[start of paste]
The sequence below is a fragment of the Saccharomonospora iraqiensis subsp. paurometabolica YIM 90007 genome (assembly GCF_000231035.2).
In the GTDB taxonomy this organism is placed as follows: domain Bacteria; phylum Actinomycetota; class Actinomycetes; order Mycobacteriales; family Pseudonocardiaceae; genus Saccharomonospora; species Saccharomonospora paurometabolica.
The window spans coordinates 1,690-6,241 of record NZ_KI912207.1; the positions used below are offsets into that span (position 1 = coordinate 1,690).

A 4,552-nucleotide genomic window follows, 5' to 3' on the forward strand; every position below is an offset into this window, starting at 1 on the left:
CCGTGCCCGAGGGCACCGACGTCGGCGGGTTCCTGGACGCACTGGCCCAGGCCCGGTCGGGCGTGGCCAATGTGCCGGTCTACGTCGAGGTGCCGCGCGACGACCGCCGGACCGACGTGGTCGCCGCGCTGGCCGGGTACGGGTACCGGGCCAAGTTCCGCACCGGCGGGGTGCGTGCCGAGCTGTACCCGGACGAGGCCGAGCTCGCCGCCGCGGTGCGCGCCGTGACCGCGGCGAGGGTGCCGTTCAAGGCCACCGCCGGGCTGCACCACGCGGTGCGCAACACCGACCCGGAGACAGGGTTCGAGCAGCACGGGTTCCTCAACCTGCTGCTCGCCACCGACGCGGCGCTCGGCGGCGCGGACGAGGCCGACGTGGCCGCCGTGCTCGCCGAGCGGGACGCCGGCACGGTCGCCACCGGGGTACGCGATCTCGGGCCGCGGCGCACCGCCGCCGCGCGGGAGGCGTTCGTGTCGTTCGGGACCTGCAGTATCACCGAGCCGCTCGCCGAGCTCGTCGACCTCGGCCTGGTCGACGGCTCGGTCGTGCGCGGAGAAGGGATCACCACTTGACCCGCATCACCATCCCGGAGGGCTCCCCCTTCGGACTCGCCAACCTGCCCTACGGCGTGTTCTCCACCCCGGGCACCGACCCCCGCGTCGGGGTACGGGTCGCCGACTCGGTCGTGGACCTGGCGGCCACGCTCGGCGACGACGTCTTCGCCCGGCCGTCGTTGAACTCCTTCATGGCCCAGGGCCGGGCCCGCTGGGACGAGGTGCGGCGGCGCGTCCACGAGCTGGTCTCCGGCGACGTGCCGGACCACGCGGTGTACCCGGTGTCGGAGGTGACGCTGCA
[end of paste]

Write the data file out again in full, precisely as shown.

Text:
The sequence below is a fragment of the Saccharomonospora iraqiensis subsp. paurometabolica YIM 90007 genome (assembly GCF_000231035.2).
In the GTDB taxonomy this organism is placed as follows: domain Bacteria; phylum Actinomycetota; class Actinomycetes; order Mycobacteriales; family Pseudonocardiaceae; genus Saccharomonospora; species Saccharomonospora paurometabolica.
The window spans coordinates 1,690-6,241 of record NZ_KI912207.1; the positions used below are offsets into that span (position 1 = coordinate 1,690).

A 4,552-nucleotide genomic window follows, 5' to 3' on the forward strand; every position below is an offset into this window, starting at 1 on the left:
CCGTGCCCGAGGGCACCGACGTCGGCGGGTTCCTGGACGCACTGGCCCAGGCCCGGTCGGGCGTGGCCAATGTGCCGGTCTACGTCGAGGTGCCGCGCGACGACCGCCGGACCGACGTGGTCGCCGCGCTGGCCGGGTACGGGTACCGGGCCAAGTTCCGCACCGGCGGGGTGCGTGCCGAGCTGTACCCGGACGAGGCCGAGCTCGCCGCCGCGGTGCGCGCCGTGACCGCGGCGAGGGTGCCGTTCAAGGCCACCGCCGGGCTGCACCACGCGGTGCGCAACACCGACCCGGAGACAGGGTTCGAGCAGCACGGGTTCCTCAACCTGCTGCTCGCCACCGACGCGGCGCTCGGCGGCGCGGACGAGGCCGACGTGGCCGCCGTGCTCGCCGAGCGGGACGCCGGCACGGTCGCCACCGGGGTACGCGATCTCGGGCCGCGGCGCACCGCCGCCGCGCGGGAGGCGTTCGTGTCGTTCGGGACCTGCAGTATCACCGAGCCGCTCGCCGAGCTCGTCGACCTCGGCCTGGTCGACGGCTCGGTCGTGCGCGGAGAAGGGATCACCACTTGACCCGCATCACCATCCCGGAGGGCTCCCCCTTCGGACTCGCCAACCTGCCCTACGGCGTGTTCTCCACCCCGGGCACCGACCCCCGCGTCGGGGTACGGGTCGCCGACTCGGTCGTGGACCTGGCGGCCACGCTCGGCGACGACGTCTTCGCCCGGCCGTCGTTGAACTCCTTCATGGCCCAGGGCCGGGCCCGCTGGGACGAGGTGCGGCGGCGCGTCCACGAGCTGGTCTCCGGCGACGTGCCGGACCACGCGGTGTACCCGGTGTCGGAGGTGACGCTGCA